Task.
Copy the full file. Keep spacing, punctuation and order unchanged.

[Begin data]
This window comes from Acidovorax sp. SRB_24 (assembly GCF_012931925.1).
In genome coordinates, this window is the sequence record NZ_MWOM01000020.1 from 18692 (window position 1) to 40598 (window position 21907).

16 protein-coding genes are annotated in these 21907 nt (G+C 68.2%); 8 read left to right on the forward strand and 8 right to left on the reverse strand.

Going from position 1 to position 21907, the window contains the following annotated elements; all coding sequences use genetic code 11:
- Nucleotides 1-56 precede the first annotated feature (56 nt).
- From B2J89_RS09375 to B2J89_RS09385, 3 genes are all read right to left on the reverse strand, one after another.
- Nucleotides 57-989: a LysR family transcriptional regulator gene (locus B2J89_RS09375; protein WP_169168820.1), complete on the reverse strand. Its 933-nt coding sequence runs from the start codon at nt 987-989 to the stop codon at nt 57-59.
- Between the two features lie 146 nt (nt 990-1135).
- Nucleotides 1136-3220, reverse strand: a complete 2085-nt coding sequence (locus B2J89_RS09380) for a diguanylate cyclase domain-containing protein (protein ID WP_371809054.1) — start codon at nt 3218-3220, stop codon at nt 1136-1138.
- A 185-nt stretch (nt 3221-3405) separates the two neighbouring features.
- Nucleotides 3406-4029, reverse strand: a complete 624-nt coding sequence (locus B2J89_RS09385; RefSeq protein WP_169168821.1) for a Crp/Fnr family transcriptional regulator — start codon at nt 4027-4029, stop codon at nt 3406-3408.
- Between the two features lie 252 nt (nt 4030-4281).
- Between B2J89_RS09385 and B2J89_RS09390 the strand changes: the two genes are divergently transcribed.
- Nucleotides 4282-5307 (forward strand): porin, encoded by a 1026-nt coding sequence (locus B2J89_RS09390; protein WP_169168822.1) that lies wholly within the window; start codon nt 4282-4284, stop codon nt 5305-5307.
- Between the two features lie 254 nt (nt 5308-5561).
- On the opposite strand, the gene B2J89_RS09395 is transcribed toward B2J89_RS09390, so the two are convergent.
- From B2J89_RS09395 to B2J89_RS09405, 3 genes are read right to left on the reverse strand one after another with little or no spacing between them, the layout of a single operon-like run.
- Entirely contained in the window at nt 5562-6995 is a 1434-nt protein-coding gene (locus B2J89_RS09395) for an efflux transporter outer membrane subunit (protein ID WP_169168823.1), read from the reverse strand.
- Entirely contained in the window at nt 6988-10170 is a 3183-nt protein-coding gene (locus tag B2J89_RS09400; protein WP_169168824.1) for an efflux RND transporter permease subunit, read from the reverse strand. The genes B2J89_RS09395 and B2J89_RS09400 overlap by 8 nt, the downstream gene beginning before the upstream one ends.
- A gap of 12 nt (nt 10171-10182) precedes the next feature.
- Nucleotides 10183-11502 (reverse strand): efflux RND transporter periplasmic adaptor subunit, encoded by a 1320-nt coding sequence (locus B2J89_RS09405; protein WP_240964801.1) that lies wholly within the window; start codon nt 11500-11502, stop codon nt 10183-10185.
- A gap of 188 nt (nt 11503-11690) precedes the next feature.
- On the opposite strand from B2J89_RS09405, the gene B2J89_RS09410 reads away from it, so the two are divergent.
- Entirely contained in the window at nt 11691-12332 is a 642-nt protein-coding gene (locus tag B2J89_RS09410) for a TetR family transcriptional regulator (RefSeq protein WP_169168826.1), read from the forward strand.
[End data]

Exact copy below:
This window comes from Acidovorax sp. SRB_24 (assembly GCF_012931925.1).
In genome coordinates, this window is the sequence record NZ_MWOM01000020.1 from 18692 (window position 1) to 40598 (window position 21907).

16 protein-coding genes are annotated in these 21907 nt (G+C 68.2%); 8 read left to right on the forward strand and 8 right to left on the reverse strand.

Going from position 1 to position 21907, the window contains the following annotated elements; all coding sequences use genetic code 11:
- Nucleotides 1-56 precede the first annotated feature (56 nt).
- From B2J89_RS09375 to B2J89_RS09385, 3 genes are all read right to left on the reverse strand, one after another.
- Nucleotides 57-989: a LysR family transcriptional regulator gene (locus B2J89_RS09375; protein WP_169168820.1), complete on the reverse strand. Its 933-nt coding sequence runs from the start codon at nt 987-989 to the stop codon at nt 57-59.
- Between the two features lie 146 nt (nt 990-1135).
- Nucleotides 1136-3220, reverse strand: a complete 2085-nt coding sequence (locus B2J89_RS09380) for a diguanylate cyclase domain-containing protein (protein ID WP_371809054.1) — start codon at nt 3218-3220, stop codon at nt 1136-1138.
- A 185-nt stretch (nt 3221-3405) separates the two neighbouring features.
- Nucleotides 3406-4029, reverse strand: a complete 624-nt coding sequence (locus B2J89_RS09385; RefSeq protein WP_169168821.1) for a Crp/Fnr family transcriptional regulator — start codon at nt 4027-4029, stop codon at nt 3406-3408.
- Between the two features lie 252 nt (nt 4030-4281).
- Between B2J89_RS09385 and B2J89_RS09390 the strand changes: the two genes are divergently transcribed.
- Nucleotides 4282-5307 (forward strand): porin, encoded by a 1026-nt coding sequence (locus B2J89_RS09390; protein WP_169168822.1) that lies wholly within the window; start codon nt 4282-4284, stop codon nt 5305-5307.
- Between the two features lie 254 nt (nt 5308-5561).
- On the opposite strand, the gene B2J89_RS09395 is transcribed toward B2J89_RS09390, so the two are convergent.
- From B2J89_RS09395 to B2J89_RS09405, 3 genes are read right to left on the reverse strand one after another with little or no spacing between them, the layout of a single operon-like run.
- Entirely contained in the window at nt 5562-6995 is a 1434-nt protein-coding gene (locus B2J89_RS09395) for an efflux transporter outer membrane subunit (protein ID WP_169168823.1), read from the reverse strand.
- Entirely contained in the window at nt 6988-10170 is a 3183-nt protein-coding gene (locus tag B2J89_RS09400; protein WP_169168824.1) for an efflux RND transporter permease subunit, read from the reverse strand. The genes B2J89_RS09395 and B2J89_RS09400 overlap by 8 nt, the downstream gene beginning before the upstream one ends.
- A gap of 12 nt (nt 10171-10182) precedes the next feature.
- Nucleotides 10183-11502 (reverse strand): efflux RND transporter periplasmic adaptor subunit, encoded by a 1320-nt coding sequence (locus B2J89_RS09405; protein WP_240964801.1) that lies wholly within the window; start codon nt 11500-11502, stop codon nt 10183-10185.
- A gap of 188 nt (nt 11503-11690) precedes the next feature.
- On the opposite strand from B2J89_RS09405, the gene B2J89_RS09410 reads away from it, so the two are divergent.
- Entirely contained in the window at nt 11691-12332 is a 642-nt protein-coding gene (locus tag B2J89_RS09410) for a TetR family transcriptional regulator (RefSeq protein WP_169168826.1), read from the forward strand.